After writing my last post, two things happened. First, my husband wrote an entry on his own blog talking about misery and that he is an addict and recovery is hard, and a choice, and that he is powerless and when he acknowledges his powerlessness, he is better able to see his way out of the darkness, or something like that. He is much more abstruse than I. My immediate reaction was that he was venting. He was frustrated and tired and wanted to off-load his bad feelings regarding my feelings towards last week’s conversation. It’s his blog, he can do as he wishes. The thing is though, this whole powerless thing is, the FIRST STEP. The way I look at it, they WERE powerless to the addiction before they got help. Now, now they should NOT be powerless to the addiction. He has knowledge, awareness, tools, and consequences staring him back in the face. He was always making choices, but now, now, 3 1/2 years in and with more than three years of rigorous therapy, an intensive multi-day seminar on his addiction given by an expert in the field, and months and months and months of twelve step work, he should be able to take some of that power back. Being kind to ourselves is one thing. Letting ourselves off the hook for continued bad behavior is another.
The next thing that happened is Maggie, a reader, recovering wife of a sex addict, posted an insightful comment. Her comment is useful and thought provoking to me, and I hope it is to other spouses as well. I have included it here in its entirety.
Kat, I am sorry you are going through this. I don’t have words of wisdom or advice, but please know that I care. I am 18 months post D-Day, have been through trauma therapy and have attended two support groups for 18 mos. Although, everyone’s story is unique, I have noticed some commonalities. Here are my observations:
1. The long-standing members in my two support groups are all women who are currently married to an SA who is in recovery. Some marriages are 35 years or more and most have been through counseling. The longest sobriety is 16 years, but there are several who have SAs with 13 years sobriety. My groups each meet once a week and typically have 7-8 women present.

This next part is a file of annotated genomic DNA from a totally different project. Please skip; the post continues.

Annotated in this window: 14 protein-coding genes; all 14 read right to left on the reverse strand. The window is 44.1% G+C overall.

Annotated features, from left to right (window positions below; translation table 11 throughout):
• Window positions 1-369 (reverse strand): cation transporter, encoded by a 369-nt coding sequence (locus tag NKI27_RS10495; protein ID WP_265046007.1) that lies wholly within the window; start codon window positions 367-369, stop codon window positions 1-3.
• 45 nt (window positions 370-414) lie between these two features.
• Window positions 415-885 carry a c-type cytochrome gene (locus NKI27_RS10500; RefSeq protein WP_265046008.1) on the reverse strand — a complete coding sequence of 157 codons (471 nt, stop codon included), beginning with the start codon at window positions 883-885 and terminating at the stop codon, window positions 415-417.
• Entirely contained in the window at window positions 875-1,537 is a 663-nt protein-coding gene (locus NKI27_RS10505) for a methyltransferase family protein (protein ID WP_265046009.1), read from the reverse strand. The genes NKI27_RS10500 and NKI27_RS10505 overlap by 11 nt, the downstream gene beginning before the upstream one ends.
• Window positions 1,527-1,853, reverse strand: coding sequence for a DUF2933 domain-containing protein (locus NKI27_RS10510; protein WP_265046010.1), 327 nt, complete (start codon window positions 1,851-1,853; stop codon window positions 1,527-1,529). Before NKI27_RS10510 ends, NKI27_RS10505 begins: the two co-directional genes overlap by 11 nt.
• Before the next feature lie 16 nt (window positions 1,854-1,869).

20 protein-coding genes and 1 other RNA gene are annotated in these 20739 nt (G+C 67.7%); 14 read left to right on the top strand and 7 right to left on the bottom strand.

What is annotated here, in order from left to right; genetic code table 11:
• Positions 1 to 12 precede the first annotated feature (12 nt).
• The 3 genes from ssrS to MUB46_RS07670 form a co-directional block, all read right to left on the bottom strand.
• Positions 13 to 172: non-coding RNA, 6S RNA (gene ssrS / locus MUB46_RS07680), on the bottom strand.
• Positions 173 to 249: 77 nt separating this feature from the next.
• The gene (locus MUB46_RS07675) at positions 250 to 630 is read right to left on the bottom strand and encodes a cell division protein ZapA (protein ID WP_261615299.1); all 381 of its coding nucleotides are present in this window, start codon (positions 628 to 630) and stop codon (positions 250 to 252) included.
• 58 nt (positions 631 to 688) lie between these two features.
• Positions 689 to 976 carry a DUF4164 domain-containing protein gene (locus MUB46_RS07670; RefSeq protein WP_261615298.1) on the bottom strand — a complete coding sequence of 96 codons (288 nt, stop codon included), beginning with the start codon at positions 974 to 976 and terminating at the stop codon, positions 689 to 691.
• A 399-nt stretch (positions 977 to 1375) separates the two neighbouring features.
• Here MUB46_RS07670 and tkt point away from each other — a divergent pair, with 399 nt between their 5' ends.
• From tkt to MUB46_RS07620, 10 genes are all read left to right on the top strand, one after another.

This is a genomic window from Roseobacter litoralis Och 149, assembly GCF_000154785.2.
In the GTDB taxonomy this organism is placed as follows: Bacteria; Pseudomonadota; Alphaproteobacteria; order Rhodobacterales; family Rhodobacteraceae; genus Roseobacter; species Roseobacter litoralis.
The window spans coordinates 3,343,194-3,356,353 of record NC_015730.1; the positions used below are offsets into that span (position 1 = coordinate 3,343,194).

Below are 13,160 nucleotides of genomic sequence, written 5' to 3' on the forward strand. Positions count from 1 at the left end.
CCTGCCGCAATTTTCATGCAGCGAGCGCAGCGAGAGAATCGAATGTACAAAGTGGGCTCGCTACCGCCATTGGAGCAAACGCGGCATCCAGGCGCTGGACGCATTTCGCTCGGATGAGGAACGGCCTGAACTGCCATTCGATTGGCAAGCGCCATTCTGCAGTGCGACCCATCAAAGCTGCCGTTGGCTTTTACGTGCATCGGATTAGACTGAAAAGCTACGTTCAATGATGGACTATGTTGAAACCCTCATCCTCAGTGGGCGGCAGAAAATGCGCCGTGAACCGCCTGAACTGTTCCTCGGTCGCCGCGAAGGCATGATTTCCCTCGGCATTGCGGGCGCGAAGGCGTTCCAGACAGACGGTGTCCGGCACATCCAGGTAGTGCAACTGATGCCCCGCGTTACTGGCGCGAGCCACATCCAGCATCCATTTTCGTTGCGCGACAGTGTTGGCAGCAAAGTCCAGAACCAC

2. In all cases, the acting-out behavior preceded the relationship, or began very early in the relationship. In most cases, it preceded the relationship. In most cases the behavior went on for years, even decades before the wife found out. All considered that they had good relationships and happy marriages prior to D-day.
3. The long-standing members in my groups are mostly fifty or older. We have young women attend once, maybe twice, then tell us they are divorcing. Their thinking seems to be that they were unlucky and they’ll do better next time. Possibly the length of the marriage contributes to whether a wife stays, i.e. more of an investment at stake.
4. All of the women in my groups have asked their partners if they would like to have an “open relationship” where both parties are free to date, have sex with others, etc. All the women say their SA partner was adamantly opposed.
5. This leads to what I’ve learned next- The acting out behavior seems to be fueled by secrecy, and covered up by lies. The SAs are accomplished liars who lie by omission, twisting facts, spinning info, etc. Their lies are generally believable. They tend not to tell “whoppers.”